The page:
The Migrator – Introduction


The Migrator is the second novel I’ve written. The first has not been, and will not be, published, though I may well plunder it for bits for further stories. It told of an episode in the history of Orestol that occurred when Alentir met Michael Raven – and their relationship was more fully told there.

“The character of Alentir existed before that first novel, in various scraps of prose and crude attempts at narrative verse, covering his time in Usksumer and beneath the waves. Much of this grew and thickened over the years: but that is a key aspect of how I work. Initially I concentrate on getting stuff down, whether any good or not, if it ties in with what already exists or not. And then revising and revising, on and on; refining and adding depth at each turn.

“I felt Usksumer and the City in the Sea were fine as the opening and closing passages of a full-length tale, but struggled to find a story for the middle. I attempted to have Alentir spend a long time in the Port of Testa and become embroiled in its turbulent politics, travel to the far western shore of the fastland, or cross the Inland Sea to the southern lands. But none worked.

“It is a source of mild irritation to me that I can’t remember the genesis of the Kingdom of Spring and Autumn or Satin Chimber Kalin. But once I had the inspiration, work on Book II proceeded very quickly, some of the later chapters being written almost in one go, with little revision; but then I could clearly see the story. However, the integrating of the story of Alentir on the High Plateau with what had previously been written of him and Michael Raven, the return to the City in the Sea, and Alentir’s traversing the fastland was a painful process – not least because of the amount I’d written which I eventually excised.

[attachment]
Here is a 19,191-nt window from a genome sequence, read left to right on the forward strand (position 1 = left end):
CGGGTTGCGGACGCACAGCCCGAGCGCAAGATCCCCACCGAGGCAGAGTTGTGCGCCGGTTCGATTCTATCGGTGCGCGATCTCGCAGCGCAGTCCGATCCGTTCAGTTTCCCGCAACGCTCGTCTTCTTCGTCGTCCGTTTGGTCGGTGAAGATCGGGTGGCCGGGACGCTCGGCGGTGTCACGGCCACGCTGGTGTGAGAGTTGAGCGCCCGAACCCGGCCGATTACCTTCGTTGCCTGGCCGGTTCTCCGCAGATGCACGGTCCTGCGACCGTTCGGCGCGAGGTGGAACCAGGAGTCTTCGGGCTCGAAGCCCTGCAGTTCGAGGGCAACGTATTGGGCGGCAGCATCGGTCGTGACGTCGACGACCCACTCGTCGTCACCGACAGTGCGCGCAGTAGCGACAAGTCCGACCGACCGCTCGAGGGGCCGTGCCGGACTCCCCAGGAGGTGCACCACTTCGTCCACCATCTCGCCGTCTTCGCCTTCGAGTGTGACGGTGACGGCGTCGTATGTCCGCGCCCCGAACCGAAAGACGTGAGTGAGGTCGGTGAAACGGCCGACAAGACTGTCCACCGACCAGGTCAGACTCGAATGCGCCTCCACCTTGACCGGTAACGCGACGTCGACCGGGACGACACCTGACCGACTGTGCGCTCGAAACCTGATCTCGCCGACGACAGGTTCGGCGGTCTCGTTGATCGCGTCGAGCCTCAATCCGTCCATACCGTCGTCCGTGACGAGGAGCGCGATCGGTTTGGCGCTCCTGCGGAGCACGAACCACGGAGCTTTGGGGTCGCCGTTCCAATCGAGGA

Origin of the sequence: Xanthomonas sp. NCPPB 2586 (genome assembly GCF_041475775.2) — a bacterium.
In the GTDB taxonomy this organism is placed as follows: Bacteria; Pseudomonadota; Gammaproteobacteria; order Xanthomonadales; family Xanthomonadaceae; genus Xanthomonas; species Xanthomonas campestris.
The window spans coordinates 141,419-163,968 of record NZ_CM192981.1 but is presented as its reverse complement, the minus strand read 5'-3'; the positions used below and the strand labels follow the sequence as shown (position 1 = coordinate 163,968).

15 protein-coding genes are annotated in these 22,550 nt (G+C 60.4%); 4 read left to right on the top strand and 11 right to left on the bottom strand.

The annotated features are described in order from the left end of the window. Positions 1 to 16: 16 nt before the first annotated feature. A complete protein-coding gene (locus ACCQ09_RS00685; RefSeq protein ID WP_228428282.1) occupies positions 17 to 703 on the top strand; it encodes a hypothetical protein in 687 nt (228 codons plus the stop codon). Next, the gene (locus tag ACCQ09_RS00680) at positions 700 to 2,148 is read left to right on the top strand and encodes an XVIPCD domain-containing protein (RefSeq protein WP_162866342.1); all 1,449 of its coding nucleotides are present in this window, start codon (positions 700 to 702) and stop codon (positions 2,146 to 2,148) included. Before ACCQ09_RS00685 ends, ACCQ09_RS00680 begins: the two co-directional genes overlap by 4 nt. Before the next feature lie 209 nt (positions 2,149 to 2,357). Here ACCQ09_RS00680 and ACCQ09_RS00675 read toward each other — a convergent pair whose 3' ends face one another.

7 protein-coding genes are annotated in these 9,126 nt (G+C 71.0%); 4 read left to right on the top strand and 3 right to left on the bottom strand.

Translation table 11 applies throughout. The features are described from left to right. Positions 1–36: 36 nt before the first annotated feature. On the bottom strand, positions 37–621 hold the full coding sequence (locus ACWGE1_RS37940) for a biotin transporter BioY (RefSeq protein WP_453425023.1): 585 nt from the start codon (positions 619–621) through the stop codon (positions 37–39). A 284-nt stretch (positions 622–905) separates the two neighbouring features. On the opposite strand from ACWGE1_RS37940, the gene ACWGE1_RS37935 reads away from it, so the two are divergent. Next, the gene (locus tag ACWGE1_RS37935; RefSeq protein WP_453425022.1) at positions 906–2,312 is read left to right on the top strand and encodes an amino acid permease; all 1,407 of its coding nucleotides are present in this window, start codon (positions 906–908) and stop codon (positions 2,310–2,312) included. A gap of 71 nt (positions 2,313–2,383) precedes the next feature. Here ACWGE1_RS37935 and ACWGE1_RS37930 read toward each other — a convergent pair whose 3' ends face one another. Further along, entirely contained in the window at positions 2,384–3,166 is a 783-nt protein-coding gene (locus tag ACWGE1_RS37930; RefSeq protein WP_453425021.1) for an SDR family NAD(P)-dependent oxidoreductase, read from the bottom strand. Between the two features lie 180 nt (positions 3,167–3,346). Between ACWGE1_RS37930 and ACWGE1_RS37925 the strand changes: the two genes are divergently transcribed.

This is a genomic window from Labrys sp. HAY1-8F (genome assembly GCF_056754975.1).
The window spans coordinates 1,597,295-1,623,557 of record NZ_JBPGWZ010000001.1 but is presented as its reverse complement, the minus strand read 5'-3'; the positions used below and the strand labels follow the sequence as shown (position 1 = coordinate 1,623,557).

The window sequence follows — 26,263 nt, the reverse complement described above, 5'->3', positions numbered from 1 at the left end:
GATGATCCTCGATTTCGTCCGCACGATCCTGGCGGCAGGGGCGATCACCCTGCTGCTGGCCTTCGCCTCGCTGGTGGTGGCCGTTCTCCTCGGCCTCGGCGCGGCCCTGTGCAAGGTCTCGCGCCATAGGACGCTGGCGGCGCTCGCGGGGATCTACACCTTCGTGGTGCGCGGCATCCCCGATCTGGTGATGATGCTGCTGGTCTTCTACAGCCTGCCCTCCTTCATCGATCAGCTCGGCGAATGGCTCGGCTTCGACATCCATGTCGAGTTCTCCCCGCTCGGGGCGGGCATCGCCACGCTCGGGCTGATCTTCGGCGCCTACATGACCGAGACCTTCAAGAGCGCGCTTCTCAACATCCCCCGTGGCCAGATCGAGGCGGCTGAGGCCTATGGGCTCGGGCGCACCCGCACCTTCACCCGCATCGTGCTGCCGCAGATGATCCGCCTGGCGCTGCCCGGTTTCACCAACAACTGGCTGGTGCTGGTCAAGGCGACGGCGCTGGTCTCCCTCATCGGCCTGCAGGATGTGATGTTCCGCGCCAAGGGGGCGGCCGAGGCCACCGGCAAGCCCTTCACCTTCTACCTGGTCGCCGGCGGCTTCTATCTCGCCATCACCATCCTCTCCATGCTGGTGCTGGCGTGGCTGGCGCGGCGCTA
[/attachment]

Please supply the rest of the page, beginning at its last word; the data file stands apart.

“But I got there, and then went through the far-from-enjoyable-but-necessary process of get the damn thing published. Changing the cover image and title at a late stage in the process – and therefore rushing the cover image painting: both may be different if I had the time again. There are other errors I’ve discovered since, some slight – some items in the list in the Author’s Note being ended with a semicolon, others with a full stop – or more major – two consecutive chapters inexplicably have the same name – ‘The Cottage in the Woods’: the second should be ‘Beneath the Oak’. Yet, overall, I am pleased with what I’ve achieved.”

 Richard Bray (late winter 2010)